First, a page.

On April 29th, the SBA released its latest guidance and answers to Frequently Asked Questions (READ HERE).

Question #33 speaks to this issue: “Question:  Is there existing guidance to help PPP applicants and lenders determine whether an individual employee’s principal place of residence is in the United States? Answer:  PPP applicants and lenders may consider IRS regulations (26 CFR § 1.1211(b)(2)) when determining whether an individual employee’s principal place of residence is in the United States.”

IRS regulations (26 CFR § 1.1211(b)(2)) states, “(2) Principal residence. In the case of a taxpayer using more than one property as a residence, whether property is used by the taxpayer as the taxpayer’s principal residence depends upon all the facts and circumstances. If a taxpayer alternates between 2 properties, using each as a residence for successive periods of time, the property that the taxpayer uses a majority of the time during the year ordinarily will be considered the taxpayer’s principal residence. In addition to the taxpayer’s use of the property, relevant factors in determining a taxpayer’s principal residence, include, but are not limited to –
(i) The taxpayer’s place of employment;
(ii) The principal place of abode of the taxpayer’s family members;
(iii) The address listed on the taxpayer’s federal and state tax returns, driver’s license, automobile registration, and voter registration card;
(iv) The taxpayer’s mailing address for bills and correspondence;
(v) The location of the taxpayer’s banks; and
(vi) The location of religious organizations and recreational clubs with which the taxpayer is affiliated.”

While not crystal clear, this information suggests it may be permissible. The problem with this “gray area” is that the availability of PPP funds are limited, and on a first come, first served basis. Because of this, NAGA members that use H2A workers may want to consider including them in their payroll calculation. In an article for Cornell University, Washington, D.C. attorney and labor and tax law expert Chris Schulte from the CJ Lake Law Firm advised farms to include their H2A employees in their calculation of payroll. His advice was to claim the cost of their H2A payroll and be prepared to reimburse the government should the money be paid out and the employees later found ineligible. This is in light of the fact that farms can only apply for the funds once.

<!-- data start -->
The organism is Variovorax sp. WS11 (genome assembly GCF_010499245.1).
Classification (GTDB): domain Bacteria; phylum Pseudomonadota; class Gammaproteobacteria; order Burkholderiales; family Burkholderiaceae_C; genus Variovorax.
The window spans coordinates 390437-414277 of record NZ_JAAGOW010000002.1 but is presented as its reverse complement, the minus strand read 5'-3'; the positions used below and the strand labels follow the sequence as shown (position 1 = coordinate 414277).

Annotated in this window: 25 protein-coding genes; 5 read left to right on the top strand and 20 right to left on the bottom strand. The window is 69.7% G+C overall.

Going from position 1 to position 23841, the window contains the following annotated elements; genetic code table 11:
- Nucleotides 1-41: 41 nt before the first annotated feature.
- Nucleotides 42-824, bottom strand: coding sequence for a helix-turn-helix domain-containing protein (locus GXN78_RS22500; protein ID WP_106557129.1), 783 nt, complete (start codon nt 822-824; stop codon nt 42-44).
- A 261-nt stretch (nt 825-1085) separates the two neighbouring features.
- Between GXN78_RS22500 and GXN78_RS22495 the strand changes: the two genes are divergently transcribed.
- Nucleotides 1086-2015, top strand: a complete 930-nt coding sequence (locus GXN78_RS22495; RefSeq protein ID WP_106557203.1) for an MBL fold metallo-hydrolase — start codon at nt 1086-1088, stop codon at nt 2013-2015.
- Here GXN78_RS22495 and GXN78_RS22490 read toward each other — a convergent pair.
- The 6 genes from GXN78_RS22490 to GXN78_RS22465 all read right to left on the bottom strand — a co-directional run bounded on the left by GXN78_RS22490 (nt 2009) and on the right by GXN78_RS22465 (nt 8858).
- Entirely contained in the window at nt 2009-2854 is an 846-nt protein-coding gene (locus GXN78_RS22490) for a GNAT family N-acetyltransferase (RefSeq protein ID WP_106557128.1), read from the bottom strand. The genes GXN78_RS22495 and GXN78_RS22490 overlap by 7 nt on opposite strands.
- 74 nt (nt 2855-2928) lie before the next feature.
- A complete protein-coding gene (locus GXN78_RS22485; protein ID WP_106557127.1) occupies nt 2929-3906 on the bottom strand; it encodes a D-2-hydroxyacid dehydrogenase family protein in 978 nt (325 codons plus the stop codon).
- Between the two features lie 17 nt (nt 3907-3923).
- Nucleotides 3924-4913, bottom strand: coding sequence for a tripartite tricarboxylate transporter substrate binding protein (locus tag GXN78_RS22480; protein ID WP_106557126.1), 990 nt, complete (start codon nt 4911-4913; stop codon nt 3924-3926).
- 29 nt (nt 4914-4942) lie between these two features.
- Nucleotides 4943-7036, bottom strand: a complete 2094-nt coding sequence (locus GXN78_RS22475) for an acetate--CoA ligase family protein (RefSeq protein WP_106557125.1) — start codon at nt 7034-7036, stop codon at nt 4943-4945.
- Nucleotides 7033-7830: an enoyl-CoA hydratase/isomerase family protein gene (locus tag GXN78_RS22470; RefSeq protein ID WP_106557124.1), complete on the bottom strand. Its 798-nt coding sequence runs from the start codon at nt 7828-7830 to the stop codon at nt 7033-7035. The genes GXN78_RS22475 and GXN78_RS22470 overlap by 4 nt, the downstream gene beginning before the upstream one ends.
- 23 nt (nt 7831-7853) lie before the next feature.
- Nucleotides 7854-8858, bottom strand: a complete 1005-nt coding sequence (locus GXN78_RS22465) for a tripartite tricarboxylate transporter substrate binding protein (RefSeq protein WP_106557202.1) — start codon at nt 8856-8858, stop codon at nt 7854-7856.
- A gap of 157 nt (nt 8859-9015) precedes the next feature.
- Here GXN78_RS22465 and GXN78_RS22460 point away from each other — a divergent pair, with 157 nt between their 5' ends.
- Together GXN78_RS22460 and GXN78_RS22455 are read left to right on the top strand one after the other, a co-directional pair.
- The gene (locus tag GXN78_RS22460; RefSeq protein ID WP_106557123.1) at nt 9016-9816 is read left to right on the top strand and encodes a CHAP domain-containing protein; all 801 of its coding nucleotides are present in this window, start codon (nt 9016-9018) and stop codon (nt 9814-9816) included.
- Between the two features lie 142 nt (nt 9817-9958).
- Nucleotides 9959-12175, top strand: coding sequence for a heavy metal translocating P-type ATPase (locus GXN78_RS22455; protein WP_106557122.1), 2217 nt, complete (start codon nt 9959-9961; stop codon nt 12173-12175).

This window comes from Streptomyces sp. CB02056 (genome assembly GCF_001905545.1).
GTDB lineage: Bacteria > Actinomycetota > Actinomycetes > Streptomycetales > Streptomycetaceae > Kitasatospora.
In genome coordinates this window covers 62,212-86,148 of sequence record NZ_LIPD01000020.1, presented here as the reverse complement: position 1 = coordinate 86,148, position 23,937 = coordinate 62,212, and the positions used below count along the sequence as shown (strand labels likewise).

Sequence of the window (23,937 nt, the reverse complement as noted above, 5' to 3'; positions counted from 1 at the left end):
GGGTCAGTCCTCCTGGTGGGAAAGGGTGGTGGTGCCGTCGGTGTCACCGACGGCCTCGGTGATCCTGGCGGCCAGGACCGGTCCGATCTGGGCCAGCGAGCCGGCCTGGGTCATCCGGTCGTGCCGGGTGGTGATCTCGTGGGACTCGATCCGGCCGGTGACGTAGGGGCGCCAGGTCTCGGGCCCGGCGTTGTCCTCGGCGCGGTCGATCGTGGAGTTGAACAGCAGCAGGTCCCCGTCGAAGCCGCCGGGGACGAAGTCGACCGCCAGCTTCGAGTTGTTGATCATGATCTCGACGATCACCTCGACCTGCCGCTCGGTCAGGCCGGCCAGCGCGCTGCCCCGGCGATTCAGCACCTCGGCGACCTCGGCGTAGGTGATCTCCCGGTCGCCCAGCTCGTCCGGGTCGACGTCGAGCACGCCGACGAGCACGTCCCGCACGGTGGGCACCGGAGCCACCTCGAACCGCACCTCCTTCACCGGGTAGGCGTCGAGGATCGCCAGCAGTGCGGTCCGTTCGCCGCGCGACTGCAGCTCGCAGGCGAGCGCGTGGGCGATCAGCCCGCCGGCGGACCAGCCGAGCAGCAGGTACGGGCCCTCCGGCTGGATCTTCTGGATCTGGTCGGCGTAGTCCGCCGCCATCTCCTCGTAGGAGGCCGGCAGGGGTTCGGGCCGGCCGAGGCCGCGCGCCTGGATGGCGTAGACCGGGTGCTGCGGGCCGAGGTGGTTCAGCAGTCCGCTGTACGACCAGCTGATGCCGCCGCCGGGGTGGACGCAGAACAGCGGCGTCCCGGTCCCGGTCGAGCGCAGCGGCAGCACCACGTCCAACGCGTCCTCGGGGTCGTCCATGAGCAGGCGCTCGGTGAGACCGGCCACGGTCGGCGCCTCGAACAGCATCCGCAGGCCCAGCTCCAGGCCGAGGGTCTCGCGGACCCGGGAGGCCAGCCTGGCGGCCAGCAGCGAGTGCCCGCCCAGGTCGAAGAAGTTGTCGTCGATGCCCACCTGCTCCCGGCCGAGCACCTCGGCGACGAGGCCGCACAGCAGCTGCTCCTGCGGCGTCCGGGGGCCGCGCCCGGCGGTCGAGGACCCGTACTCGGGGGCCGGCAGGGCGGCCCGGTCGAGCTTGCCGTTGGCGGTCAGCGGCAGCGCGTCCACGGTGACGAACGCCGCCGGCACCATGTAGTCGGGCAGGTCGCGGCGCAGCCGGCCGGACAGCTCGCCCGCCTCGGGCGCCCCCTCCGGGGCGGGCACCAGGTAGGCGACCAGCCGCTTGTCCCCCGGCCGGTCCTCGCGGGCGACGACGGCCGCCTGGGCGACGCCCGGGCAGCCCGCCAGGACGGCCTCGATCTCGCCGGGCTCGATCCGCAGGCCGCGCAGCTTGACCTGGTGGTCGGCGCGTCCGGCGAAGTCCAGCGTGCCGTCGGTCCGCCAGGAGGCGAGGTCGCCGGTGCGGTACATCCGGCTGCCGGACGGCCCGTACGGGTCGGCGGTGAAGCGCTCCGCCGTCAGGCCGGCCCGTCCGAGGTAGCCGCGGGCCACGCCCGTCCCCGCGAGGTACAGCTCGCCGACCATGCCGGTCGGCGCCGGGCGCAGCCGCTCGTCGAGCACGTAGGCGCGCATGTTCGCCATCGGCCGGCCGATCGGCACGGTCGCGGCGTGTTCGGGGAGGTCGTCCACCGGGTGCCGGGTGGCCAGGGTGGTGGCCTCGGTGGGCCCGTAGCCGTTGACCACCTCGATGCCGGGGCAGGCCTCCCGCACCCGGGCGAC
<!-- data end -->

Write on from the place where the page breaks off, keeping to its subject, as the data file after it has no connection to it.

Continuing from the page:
The fact that a person can only apply once for PPP is the most frustrating part about all of this. Many farms have already applied for PPP loans, with some of them already in receipt of their funds.  Unfortunately, they were led to believe or even directly counseled by banks that they could not include their foreign workers. NAGA is seeking legal advice about the ability to amend PPP loan applications.

Facebook

Comments Box SVG iconsUsed for the like, share, comment, and reaction icons
This message is only visible to admins.
Problem displaying Facebook posts. Backup cache in use.
Error: The user must be an administrator, editor, or moderator of the page in order to impersonate it. If the page business requires Two Factor Authentication, the user also needs to enable Two Factor Authentication.
Type: OAuthException

The November/December issue of NAGA News will hit mailboxes any day now. If you can’t wait to read the hard copy, log in to northamericangamebird.com and read it online now! ... See MoreSee Less

The November/December issue of NAGA News will hit mailboxes any day now. If you can’t wait to read the hard copy, log in to northamericangamebird.com and read it online now!

Who is enjoying the September/October issue of NAGA News? 🙋 ... See MoreSee Less

Who is enjoying the September/October issue of NAGA News? 🙋

Happy Independence Day from all of us at #NAGA! ... See MoreSee Less

Happy Independence Day from all of us at #NAGA!

The July/August issue of NAGA News is hitting mailboxes this week. We hope you enjoy our latest issue! #NAGA ... See MoreSee Less

The July/August issue of NAGA News is hitting mailboxes this week. We hope you enjoy our latest issue! #NAGA

A NAGA member asks the following:

“I’m looking for a lab that can test quail and eggs. We are having low hatch rates. Can anyone recommend a lab?”

Please respond in the comments with a recommendation, or you’re welcome to message NAGA!
... See MoreSee Less

Comment on Facebook

Well have a call into the Utah lab that I made a phone call to a member and he recommended.... Guess will see if they call me back. the GA lab I cannot get any response to.

Contact your ag extension service

Contact Jeff Mayes, has helped me through a lot of hatching difficulties.

View more comments

Instagram